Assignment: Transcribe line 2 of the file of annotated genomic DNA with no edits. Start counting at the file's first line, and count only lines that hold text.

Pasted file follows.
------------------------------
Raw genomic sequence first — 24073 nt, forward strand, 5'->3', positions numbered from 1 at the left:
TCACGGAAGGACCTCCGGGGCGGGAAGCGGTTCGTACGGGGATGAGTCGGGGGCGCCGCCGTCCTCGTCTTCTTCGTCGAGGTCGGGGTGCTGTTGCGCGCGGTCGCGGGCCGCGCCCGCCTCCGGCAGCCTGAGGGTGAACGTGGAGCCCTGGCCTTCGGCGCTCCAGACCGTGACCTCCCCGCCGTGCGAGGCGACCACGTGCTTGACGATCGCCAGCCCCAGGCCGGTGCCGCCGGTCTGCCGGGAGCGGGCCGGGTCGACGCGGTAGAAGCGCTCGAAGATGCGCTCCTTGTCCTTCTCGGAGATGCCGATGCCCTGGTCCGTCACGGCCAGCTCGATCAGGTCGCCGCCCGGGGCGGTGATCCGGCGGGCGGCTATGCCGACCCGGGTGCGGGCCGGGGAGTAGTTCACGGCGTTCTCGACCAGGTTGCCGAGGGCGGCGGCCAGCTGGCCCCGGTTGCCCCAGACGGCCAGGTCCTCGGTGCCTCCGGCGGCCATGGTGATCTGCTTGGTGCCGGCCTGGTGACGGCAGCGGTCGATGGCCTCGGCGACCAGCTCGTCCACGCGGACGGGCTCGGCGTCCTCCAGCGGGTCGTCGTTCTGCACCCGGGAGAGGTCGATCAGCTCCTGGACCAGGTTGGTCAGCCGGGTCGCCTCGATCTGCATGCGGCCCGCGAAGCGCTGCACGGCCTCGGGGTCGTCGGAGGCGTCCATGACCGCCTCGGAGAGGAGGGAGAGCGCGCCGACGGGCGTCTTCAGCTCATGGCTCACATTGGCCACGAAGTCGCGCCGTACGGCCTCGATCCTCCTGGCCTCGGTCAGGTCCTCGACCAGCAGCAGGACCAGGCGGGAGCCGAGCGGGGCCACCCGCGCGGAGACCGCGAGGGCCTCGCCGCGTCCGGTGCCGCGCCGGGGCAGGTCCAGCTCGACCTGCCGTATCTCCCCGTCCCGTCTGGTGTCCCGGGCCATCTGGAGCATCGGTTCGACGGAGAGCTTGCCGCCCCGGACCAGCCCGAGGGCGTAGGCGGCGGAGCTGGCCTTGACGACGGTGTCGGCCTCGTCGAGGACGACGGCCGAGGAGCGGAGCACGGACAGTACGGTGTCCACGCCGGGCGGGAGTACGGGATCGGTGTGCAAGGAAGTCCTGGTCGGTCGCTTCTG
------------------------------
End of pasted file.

TCACGGAAGGACCTCCGGGGCGGGAAGCGGTTCGTACGGGGATGAGTCGGGGGCGCCGCCGTCCTCGTCTTCTTCGTCGAGGTCGGGGTGCTGTTGCGCGCGGTCGCGGGCCGCGCCCGCCTCCGGCAGCCTGAGGGTGAACGTGGAGCCCTGGCCTTCGGCGCTCCAGACCGTGACCTCCCCGCCGTGCGAGGCGACCACGTGCTTGACGATCGCCAGCCCCAGGCCGGTGCCGCCGGTCTGCCGGGAGCGGGCCGGGTCGACGCGGTAGAAGCGCTCGAAGATGCGCTCCTTGTCCTTCTCGGAGATGCCGATGCCCTGGTCCGTCACGGCCAGCTCGATCAGGTCGCCGCCCGGGGCGGTGATCCGGCGGGCGGCTATGCCGACCCGGGTGCGGGCCGGGGAGTAGTTCACGGCGTTCTCGACCAGGTTGCCGAGGGCGGCGGCCAGCTGGCCCCGGTTGCCCCAGACGGCCAGGTCCTCGGTGCCTCCGGCGGCCATGGTGATCTGCTTGGTGCCGGCCTGGTGACGGCAGCGGTCGATGGCCTCGGCGACCAGCTCGTCCACGCGGACGGGCTCGGCGTCCTCCAGCGGGTCGTCGTTCTGCACCCGGGAGAGGTCGATCAGCTCCTGGACCAGGTTGGTCAGCCGGGTCGCCTCGATCTGCATGCGGCCCGCGAAGCGCTGCACGGCCTCGGGGTCGTCGGAGGCGTCCATGACCGCCTCGGAGAGGAGGGAGAGCGCGCCGACGGGCGTCTTCAGCTCATGGCTCACATTGGCCACGAAGTCGCGCCGTACGGCCTCGATCCTCCTGGCCTCGGTCAGGTCCTCGACCAGCAGCAGGACCAGGCGGGAGCCGAGCGGGGCCACCCGCGCGGAGACCGCGAGGGCCTCGCCGCGTCCGGTGCCGCGCCGGGGCAGGTCCAGCTCGACCTGCCGTATCTCCCCGTCCCGTCTGGTGTCCCGGGCCATCTGGAGCATCGGTTCGACGGAGAGCTTGCCGCCCCGGACCAGCCCGAGGGCGTAGGCGGCGGAGCTGGCCTTGACGACGGTGTCGGCCTCGTCGAGGACGACGGCCGAGGAGCGGAGCACGGACAGTACGGTGTCCACGCCGGGCGGGAGTACGGGATCGGTGTGCAAGGAAGTCCTGGTCGGTCGCTTCTG